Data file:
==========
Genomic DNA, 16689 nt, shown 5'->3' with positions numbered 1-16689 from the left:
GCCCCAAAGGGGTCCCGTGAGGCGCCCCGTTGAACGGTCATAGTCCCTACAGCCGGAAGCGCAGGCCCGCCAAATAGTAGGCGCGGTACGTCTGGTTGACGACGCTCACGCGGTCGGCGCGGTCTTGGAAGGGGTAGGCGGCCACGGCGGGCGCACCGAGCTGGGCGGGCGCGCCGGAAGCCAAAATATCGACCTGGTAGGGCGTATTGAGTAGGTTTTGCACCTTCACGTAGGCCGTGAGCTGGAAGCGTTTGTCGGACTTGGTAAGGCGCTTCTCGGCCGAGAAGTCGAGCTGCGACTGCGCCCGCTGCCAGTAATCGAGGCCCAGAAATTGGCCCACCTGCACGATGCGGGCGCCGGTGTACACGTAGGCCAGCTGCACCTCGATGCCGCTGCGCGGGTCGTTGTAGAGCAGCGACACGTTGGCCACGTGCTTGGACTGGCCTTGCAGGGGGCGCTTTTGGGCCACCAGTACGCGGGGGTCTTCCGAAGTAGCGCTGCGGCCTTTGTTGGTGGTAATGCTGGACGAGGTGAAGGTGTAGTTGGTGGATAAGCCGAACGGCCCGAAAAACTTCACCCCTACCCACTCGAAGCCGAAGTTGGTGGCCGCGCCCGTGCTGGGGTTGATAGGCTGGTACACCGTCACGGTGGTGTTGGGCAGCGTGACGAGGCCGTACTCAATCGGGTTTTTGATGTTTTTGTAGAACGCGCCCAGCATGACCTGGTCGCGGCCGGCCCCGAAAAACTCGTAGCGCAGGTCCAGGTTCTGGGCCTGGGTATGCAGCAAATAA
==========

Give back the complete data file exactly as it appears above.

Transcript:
Genomic DNA, 16689 nt, shown 5'->3' with positions numbered 1-16689 from the left:
GCCCCAAAGGGGTCCCGTGAGGCGCCCCGTTGAACGGTCATAGTCCCTACAGCCGGAAGCGCAGGCCCGCCAAATAGTAGGCGCGGTACGTCTGGTTGACGACGCTCACGCGGTCGGCGCGGTCTTGGAAGGGGTAGGCGGCCACGGCGGGCGCACCGAGCTGGGCGGGCGCGCCGGAAGCCAAAATATCGACCTGGTAGGGCGTATTGAGTAGGTTTTGCACCTTCACGTAGGCCGTGAGCTGGAAGCGTTTGTCGGACTTGGTAAGGCGCTTCTCGGCCGAGAAGTCGAGCTGCGACTGCGCCCGCTGCCAGTAATCGAGGCCCAGAAATTGGCCCACCTGCACGATGCGGGCGCCGGTGTACACGTAGGCCAGCTGCACCTCGATGCCGCTGCGCGGGTCGTTGTAGAGCAGCGACACGTTGGCCACGTGCTTGGACTGGCCTTGCAGGGGGCGCTTTTGGGCCACCAGTACGCGGGGGTCTTCCGAAGTAGCGCTGCGGCCTTTGTTGGTGGTAATGCTGGACGAGGTGAAGGTGTAGTTGGTGGATAAGCCGAACGGCCCGAAAAACTTCACCCCTACCCACTCGAAGCCGAAGTTGGTGGCCGCGCCCGTGCTGGGGTTGATAGGCTGGTACACCGTCACGGTGGTGTTGGGCAGCGTGACGAGGCCGTACTCAATCGGGTTTTTGATGTTTTTGTAGAACGCGCCCAGCATGACCTGGTCGCGGCCGGCCCCGAAAAACTCGTAGCGCAGGTCCAGGTTCTGGGCCTGGGTATGCAGCAAATAA